The winner of this match advances to the World Group Playoff, held April 16-17, to compete for a spot in the 2017 World Group. The losing nation will play in the World Group II Playoff in April to remain in World Group II in 2017.

 

Fed Cup is the world’s largest annual international team competition in women’s sport with approximately 100 nations taking part each year. The U.S. leads all nations with 17 Fed Cup titles, the last coming in 2000. The U.S. holds an overall 144-36 record.

 

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Fed Cup Canada vs Belarus: Wozniak does it again

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By Charles David Mathieu-Poulin

(February 6, 2016) QUEBEC CITY – Canada and Belarus will head into Day 2 of their Fed Cup World Group II first round match-up in Quebec City deadlocked at  1-1. After Aliaksandra Sasnovich defeated François Abanda 6-4, 2-6, 6-3, Olga Govortsova failed to followed suit, losing to a resurgent Aleksandra Wozniak 6-2, 6-2.

On paper, a lot separated Abanda, ranked 343rd in the world, to Sasnovich 99th . The Canadian, who had seen her ranking drop dramatically in the past year, had struggled with consistency in 2015. Her game, which is based on power and athletic abilities, can often derail into series of unforced errors due to intensity gaps. Nevertheless, she often played inspired tennis in Fed Cup in the past, seemingly inspired by the exuberant crowds and patriotic aspect of the competition.

Not much separated both players at the start of the first set. As expected, Abanda slipped into the role of the aggressor, moving Sasnovich around with heavy hitting from both sides. The Belarusian, who has had a lot of success in the past on indoor fast surfaces, went for a more conservative approach. After both players traded multiple breaks at the start of the match, Abanda got her first opening when, up 4-3, she was up 15-30 on Sasnovich’s serve. After three loose errors from the Canadian, the Belarussian held for 4-all and never looked back, wrapping up the set 6-4 in 41 minutes.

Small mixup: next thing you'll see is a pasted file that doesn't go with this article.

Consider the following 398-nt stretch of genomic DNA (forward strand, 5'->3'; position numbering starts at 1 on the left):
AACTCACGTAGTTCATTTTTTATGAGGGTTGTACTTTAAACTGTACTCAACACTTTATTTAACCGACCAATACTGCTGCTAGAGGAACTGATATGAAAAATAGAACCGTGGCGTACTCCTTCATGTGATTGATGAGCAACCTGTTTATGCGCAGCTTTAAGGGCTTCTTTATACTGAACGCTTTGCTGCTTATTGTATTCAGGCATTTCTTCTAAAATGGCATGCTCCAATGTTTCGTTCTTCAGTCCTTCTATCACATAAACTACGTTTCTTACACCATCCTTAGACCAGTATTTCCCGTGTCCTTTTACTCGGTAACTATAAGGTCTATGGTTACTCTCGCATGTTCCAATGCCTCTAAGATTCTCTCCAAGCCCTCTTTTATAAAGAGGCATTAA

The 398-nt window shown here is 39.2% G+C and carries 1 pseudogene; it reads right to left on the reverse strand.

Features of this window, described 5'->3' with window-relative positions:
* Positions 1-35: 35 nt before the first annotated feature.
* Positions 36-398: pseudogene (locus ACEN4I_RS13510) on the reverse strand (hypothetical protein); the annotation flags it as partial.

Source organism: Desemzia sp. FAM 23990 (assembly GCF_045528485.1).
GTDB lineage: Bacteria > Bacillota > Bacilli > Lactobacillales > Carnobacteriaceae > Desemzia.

Abanda’s game seemed to settle in the second set, as she took an early 3-0 lead with more control on her aggressive tennis. On the other side of the net, the Belarusian struggled to move past her passive game style, giving the Canadian time to whip up multiple winners. The story continued until, after 35 minutes, the local player reeled off the last four points on two return winners and two double faults to level the match at one set apiece, winning the second 6-2.

The start of the third set saw both players finding their range simultaneously, giving the crowd higher quality tennis. While Abanda continued to put a lot of pressure on Sasnovich, the Belarusian decided to step up the aggression and move the Canadian around. Both players traded blows until 2-all, when Abanda took at 40-15 lead. Similarly to the first set, the Canadian couldn’t convert multiple game points and gave away a crucial break. This sent the momentum Belarus’ way, and after breaking again at 5-3, Sasnovich gave Belarus a 1-0 lead, concluding the 2-hour affair 6-4, 2-6, 6-3.

Asked on what made the difference in such a close match, Sasnovich replied: ”I played for my country, I played for my parents, I played with my heart”. For Abanda, she tried to see the positive in a close defeat to a top 100 player: “It was only a few key pressure points that made the difference. I want to play aggressive and I did. I have plenty more matches to go this year and some high objectives for myself, starting with tomorrow”.

The level of pressure on Abanda’s shoulders was relieved a bit by Aleksandra Wozniak, who leveled the tie by playing like her former top 30 self in a 6-2 6-2 win over Olga Govortsova. Flawless from the get-go, the Canadian confirmed her spot as the best Canadian player in the history of Fed Cup competition as she dismissed the highest ranked player of the weekend convincingly. Wozniak, now ranked outside of the top 800 in the world following one year away from the courts due to a major shoulder injury, controlled the match from the baseline in an impressive showing of aggressive-but-clean tennis.